If McDonald did not recuse himself,  and instead, played a role in today’s decision to allow Vallas to remain in place during the appeal process it would certainly undermine the credibility of the Supreme Court and the Judicial Branch of Government.

Let’s hope that today’s announcement is not part of a broader situation that would lead the public to believe that the Judicial Branch of Government is not truly the independent branch that is required by Connecticut’s Constitution.

Check back tomorrow for an important update since hopefully the Supreme Court’s written decision will reveal whether Justice McDonald played any role in this unsettling development.

Here is the statement from the plaintiffs:


This decision, which was rendered without a hearing or argument, is not a decision on the merits of our appeal.

We look forward to arguing the merits of the appeal because we believe that both the law and the facts on our side.

We are confident that Judge Bellis’ decision will be upheld because it is legally sound, and her findings of fact are supported by the evidence which was introduced at trial.

Paul Vallas is not qualified under Connecticut law to serve as Superintendent of Schools.

Nothing said by the Supreme Court today changes that fact.

All the court has done is to reinstate the automatic stay which is provided by the Rules of Practice.

We still believe that the law should not be applied differently based upon a party’s  political connections or those of his wealthy supporters.

If the Connecticut Supreme Court ultimately says that the laws that apply to the rest of us do not apply to the politically well
connected, then it will be a very sad day.

But today is not that day.

You can also read more about today’s news at:  Any other news coverage will be added as it becomes available.

Still no word that Justice Andrew McDonald has recused himself from the Vallas Case…

Andrew McDonald was Governor Malloy’s Chief Counsel for two years.  As we know, he played a pivotal role in the Malloy Administration’s failed attempt to take over the Bridgeport School System.

And when the Supreme Court ruled that the Malloy Administration had violated the law and ordered that Bridgeport’s schools be returned to a democratically elected board of education, Andrew McDonald announced that requiring the state to follow the law would “Seriously disrupt the educational opportunities of Bridgeport’s schoolchildren…” and would create a situation that was “unworkable and would maximize disruption.”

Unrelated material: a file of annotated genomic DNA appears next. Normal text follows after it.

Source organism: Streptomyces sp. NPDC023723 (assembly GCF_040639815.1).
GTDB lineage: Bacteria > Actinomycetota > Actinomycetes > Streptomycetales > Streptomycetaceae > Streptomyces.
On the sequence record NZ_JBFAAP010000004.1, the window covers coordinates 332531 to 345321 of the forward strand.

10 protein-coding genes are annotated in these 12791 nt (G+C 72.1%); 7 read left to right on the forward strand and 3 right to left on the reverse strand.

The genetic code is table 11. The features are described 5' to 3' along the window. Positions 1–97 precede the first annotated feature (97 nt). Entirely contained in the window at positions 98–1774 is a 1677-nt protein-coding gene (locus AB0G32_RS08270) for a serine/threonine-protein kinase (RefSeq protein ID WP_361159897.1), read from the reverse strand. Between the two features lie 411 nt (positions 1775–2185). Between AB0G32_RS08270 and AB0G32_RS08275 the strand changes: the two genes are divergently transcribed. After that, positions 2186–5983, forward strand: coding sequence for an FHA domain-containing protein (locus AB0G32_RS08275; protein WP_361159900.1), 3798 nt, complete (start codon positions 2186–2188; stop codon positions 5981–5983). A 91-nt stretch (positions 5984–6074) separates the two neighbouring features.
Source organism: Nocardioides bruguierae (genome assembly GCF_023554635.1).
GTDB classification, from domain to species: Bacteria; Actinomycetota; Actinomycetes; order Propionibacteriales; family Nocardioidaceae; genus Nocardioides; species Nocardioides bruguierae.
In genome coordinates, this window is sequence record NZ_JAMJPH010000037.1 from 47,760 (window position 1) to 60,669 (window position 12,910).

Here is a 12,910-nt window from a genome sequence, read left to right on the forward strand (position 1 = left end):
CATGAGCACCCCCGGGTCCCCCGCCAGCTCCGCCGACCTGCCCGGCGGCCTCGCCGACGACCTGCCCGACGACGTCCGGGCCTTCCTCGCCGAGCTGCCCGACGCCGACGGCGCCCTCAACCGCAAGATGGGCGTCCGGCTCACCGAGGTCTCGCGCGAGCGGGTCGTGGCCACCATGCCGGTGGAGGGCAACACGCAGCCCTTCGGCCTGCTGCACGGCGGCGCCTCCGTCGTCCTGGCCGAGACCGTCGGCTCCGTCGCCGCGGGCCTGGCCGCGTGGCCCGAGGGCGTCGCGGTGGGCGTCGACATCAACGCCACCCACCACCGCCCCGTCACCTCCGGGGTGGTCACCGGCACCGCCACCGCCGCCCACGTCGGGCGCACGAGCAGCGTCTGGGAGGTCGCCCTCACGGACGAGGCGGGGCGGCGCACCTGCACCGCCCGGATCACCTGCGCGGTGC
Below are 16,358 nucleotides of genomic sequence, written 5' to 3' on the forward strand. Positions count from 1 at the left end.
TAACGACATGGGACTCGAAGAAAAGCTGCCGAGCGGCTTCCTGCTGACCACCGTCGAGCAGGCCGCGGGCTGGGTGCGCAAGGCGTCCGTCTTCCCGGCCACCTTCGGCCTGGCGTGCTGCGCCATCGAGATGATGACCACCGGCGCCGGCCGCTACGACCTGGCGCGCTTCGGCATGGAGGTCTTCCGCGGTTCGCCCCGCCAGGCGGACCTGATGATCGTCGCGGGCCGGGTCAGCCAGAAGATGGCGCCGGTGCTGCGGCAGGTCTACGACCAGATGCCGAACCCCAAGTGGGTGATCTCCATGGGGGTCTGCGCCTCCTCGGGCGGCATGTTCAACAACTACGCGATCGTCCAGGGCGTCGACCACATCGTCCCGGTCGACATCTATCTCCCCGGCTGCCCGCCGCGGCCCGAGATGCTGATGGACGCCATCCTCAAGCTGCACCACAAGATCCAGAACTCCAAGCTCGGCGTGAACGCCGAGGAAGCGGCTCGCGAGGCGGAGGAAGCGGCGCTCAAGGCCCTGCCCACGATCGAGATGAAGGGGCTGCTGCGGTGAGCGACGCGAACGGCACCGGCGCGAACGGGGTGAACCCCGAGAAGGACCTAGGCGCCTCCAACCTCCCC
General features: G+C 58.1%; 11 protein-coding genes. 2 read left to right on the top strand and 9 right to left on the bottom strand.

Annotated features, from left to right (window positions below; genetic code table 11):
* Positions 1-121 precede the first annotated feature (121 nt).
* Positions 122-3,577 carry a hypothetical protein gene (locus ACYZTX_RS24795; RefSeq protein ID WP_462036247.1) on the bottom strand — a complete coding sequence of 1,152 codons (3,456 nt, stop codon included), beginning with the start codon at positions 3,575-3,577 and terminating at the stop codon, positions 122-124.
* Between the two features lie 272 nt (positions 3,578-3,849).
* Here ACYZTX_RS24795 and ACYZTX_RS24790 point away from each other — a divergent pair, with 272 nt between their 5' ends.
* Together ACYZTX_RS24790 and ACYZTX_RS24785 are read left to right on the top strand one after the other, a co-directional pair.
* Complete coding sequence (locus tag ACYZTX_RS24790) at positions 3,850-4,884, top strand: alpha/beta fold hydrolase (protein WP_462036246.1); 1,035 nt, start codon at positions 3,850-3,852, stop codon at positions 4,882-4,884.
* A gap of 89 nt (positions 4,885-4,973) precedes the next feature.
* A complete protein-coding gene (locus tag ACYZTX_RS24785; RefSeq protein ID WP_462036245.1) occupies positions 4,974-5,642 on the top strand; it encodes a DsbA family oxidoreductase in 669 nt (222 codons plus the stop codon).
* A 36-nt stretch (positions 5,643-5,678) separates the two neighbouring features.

Of course, no such disruption took place.

Now, eighteen months later, the Supreme Court is being asked to allow Paul Vallas to stay on as head of Bridgeport’s schools despite the fact that he lacks the legal credentials to serve as a superintendent in Connecticut.

And the Paul Vallas cheerleaders…are using exactly the same words that McDonald used to explain why Vallas should be exempt from having to follow Connecticut law.

The only difference is that Andrew McDonald has moved on from serving as Malloy’s Chief Counsel and is now a member of the Connecticut’s Supreme Court.

Common sense and the rule of law demand that Justice McDonald remove himself from hearing the case.

But to date, he apparently hasn’t done that.

So what are the rules about justices recusing themselves from cases?

The Connecticut’s Code of Judicial Conduct states, “An independent, fair and impartial judiciary is indispensable to our system of justice. The United States legal system is based on the principle that an independent, impartial, and competent judiciary, composed of men and women of integrity, will interpret and apply the law that governs our society.”